Wednesday, October 2, 2019

Considering City Hall

One of the compelling reasons cited for moving City Hall to the John L. Edwards school building is that the current City Hall is not ADA compliant. This is something that has been known ever since the Americans with Disabilities Act became law in 1990. Previous mayors were content to ignore the issue, saying it was impossible to make the 1907 building universally accessible, but the current mayor, Rick Rector, made it a goal of his administration to find a way. He was taking steps to make City Hall more accessible and user friendly even before the lawsuit brought against the City by three Hudson residents raised the issue to the level of emergency.

Advocates for the move to JLE maintain that making City Hall ADA compliant is cost prohibitive. At the September Common Council meeting, Council president Tom DePietro stated that the "rough estimate" for doing so was more than $3 million. On her Facebook page this morning, Fourth Ward supervisor Linda Mussmann asserted that the City's historic buildings are "outrageously expensive to upgrade." It's a convenient argument, but it's not entirely true.

The feasibility study done on City Hall by Lacey Thaler Reilly Wilson, the same architectural firm that is doing the feasibility study on JLE, yielded four possible plans for making the building ADA compliant. Three of the plans would provide access to the main floor, where all city business takes place--attending meetings, making tax payments and water and sewer payments, visiting the assessor, securing and renewing licences. The fourth plan, which is the expensive one, is a complete renovation and redesign of the building, with an extension at the rear that would house an elevator. Here are the four plans and the estimated cost associated with each.

Plan 1  $278,000
This plan involves the creation of accessible parking spaces on Warren Street and Prison Alley, a lift at the main entrance, a sloped walk along the west side of the building, modifications to the door on the west side, the creation of an accessible rest room, and modifications to the Council Chamber.

Plan 2  $262,000 
Plan 2 is basically the same as Plan 1 except instead of a lift at the main entrance there would be a ramp in front of the building, which would take up much of the sidewalk.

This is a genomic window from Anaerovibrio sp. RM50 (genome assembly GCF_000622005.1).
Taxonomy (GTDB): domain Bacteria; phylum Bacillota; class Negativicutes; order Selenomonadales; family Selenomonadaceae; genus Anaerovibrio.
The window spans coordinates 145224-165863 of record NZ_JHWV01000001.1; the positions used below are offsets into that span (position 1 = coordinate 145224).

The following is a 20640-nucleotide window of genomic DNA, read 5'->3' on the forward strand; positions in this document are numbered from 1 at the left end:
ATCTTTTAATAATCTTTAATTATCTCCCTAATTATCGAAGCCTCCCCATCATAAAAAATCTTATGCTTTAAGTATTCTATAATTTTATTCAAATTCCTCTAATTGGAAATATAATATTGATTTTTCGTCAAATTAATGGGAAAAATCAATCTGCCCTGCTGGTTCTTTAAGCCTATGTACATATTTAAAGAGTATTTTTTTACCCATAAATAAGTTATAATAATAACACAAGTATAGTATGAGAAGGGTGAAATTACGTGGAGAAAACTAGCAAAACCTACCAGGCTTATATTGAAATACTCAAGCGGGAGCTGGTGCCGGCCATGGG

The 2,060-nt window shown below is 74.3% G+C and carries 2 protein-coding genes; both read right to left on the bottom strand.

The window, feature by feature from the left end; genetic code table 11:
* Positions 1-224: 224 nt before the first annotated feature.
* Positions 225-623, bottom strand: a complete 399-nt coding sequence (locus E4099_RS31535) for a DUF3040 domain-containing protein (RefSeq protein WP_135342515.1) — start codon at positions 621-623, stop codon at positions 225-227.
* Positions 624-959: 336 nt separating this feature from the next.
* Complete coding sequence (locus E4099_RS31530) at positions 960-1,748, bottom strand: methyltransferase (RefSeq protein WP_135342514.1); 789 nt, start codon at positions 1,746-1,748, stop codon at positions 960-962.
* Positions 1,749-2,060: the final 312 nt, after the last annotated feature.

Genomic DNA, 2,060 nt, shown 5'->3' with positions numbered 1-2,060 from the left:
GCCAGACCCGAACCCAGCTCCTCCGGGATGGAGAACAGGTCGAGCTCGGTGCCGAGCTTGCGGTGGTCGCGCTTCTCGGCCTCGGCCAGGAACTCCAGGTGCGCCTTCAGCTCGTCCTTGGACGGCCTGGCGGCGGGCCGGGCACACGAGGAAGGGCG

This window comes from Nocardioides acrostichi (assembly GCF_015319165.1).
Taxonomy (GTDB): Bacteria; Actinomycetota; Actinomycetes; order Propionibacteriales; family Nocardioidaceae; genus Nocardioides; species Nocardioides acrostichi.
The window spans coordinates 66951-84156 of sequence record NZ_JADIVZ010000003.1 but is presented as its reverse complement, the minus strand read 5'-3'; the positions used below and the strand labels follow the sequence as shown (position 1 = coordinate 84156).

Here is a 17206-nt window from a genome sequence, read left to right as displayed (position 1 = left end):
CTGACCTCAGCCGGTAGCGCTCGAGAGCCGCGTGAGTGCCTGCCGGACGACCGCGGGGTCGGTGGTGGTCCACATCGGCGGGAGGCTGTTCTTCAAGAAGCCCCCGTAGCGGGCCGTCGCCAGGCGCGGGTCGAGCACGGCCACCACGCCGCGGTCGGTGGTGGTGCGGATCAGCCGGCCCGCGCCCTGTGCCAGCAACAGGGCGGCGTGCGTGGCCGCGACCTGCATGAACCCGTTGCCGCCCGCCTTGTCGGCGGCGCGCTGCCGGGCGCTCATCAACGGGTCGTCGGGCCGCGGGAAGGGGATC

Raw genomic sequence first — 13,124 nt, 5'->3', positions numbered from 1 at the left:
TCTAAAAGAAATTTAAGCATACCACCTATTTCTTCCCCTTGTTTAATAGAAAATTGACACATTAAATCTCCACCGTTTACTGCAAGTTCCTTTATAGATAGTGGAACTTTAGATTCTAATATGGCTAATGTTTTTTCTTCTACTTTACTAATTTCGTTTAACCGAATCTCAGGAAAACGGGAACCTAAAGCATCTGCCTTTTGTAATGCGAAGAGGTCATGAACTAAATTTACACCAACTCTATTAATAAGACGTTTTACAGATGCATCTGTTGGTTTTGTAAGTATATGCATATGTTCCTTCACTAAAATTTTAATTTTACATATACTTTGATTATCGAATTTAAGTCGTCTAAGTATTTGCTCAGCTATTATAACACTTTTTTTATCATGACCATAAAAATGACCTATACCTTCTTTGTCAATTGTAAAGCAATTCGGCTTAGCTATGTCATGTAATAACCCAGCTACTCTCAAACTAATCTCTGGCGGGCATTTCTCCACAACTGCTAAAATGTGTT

Plan 3  $131,000
Plan 3--the least expensive solution--involves installing a lift at the side door on Warren Street, the doorway that now gives access to the upstairs offices of the mayor, the mayor's aide, Council president, and the Department of Public Works.

Plan 4  $3,143,000
This is the expensive one. It would provide universal access to the entire building and create a City Hall, in a city known for its historic architecture, that would definitely inspire civic pride. With Plan 4, there would be an addition at the back of the building, with an elevator, giving access to all floors, including the basement storage area. The building would be completely accessible from both Warren Street and Prison Alley. There would be additional office space and an improved Council Chamber. Perhaps the best thing, the atrium that was part of the interior design of the original bank building would be opened up once again, and the glorious stained glass laylight, which no one who hasn't had reason to visit the Department of Public Works map room has ever seen, will be visible from the main floor.

The renovation and redesign of our stately City Hall building could be achieved for less than the purchase price of JLE--a building that will require further investment to prepare it for its intended new uses. Of course, this doesn't address the need for new facilities for the Youth Center and the Day Care Center, but it seems those needs could be met without acquiring a 90,000 square foot building that is much bigger than what is actually needed.


  1. Plan 4 makes the most sense and it would be well worth it to save the integrity of the building and it's Warren Street frontage. Put it in the budget. With all the new high taxes, and perhaps a good grant writer the City can surely squeeze $4M. I hope the next Mayor will consider saving money by not buying JLE.

  2. JLE should belong to the taxpayers - we paid to build the thing - we shouldnt be forced to buy it back !

  3. This expensive plan will always feel like a renovation of a former structure. All it does is preserve the facade. Internally it will never have the feel of a stately civic building. The intern floor plan is a tortured design disaster.

  4. Why does Hudson need a city hall at all? It seems every function there can be out sourced. Think outside the building! A good storefront can become the mayors office and put him/her more in touch with the people. Otherwise,the least expensive scheme makes the most sense.